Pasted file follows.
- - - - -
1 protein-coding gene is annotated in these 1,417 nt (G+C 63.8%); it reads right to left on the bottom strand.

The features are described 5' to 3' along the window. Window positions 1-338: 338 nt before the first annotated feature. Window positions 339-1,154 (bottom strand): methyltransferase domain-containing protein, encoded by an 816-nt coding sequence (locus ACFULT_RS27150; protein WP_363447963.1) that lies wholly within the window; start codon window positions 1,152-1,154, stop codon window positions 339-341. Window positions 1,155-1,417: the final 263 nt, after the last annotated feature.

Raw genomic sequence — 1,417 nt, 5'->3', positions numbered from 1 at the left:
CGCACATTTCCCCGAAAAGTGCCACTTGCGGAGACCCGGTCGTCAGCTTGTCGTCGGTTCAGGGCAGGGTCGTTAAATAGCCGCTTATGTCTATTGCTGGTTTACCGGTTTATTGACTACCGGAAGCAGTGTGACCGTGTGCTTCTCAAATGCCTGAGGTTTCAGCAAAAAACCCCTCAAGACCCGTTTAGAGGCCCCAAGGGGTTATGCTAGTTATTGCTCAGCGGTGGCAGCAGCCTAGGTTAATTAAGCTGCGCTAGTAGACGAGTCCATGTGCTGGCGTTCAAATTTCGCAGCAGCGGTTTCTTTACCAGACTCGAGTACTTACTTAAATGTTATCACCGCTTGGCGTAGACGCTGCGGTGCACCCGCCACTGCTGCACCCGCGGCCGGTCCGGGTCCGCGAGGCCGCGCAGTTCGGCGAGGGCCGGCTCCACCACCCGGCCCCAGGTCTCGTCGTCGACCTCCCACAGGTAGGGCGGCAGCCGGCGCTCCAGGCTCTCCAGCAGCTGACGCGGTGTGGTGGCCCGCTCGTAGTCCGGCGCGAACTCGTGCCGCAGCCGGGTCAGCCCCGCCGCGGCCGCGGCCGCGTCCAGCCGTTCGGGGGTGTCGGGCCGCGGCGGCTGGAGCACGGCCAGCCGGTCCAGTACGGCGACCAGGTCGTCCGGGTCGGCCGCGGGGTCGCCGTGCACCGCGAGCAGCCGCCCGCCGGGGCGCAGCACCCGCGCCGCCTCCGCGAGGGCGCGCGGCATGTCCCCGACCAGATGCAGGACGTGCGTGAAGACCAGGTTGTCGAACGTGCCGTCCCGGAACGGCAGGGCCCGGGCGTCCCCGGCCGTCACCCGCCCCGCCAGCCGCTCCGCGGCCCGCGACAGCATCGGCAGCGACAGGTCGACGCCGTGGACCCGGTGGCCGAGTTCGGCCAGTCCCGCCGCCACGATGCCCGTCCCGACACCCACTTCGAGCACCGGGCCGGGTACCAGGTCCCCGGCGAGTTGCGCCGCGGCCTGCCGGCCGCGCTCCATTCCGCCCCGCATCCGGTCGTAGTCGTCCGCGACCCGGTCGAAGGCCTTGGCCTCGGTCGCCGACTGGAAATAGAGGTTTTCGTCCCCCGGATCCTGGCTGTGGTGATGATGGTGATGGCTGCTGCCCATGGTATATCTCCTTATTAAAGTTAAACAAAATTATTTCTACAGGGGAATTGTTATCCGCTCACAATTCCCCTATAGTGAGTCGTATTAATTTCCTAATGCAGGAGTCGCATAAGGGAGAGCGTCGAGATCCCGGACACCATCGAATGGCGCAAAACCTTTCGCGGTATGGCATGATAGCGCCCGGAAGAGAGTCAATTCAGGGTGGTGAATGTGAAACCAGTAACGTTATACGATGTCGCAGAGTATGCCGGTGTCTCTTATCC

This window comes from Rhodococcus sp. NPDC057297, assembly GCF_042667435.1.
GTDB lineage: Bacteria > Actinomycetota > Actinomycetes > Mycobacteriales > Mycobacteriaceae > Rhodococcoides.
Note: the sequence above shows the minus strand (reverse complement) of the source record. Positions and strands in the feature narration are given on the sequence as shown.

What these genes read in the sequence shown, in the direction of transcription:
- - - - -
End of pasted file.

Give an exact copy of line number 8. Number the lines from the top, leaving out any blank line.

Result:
What these genes read in the sequence shown, in the direction of transcription: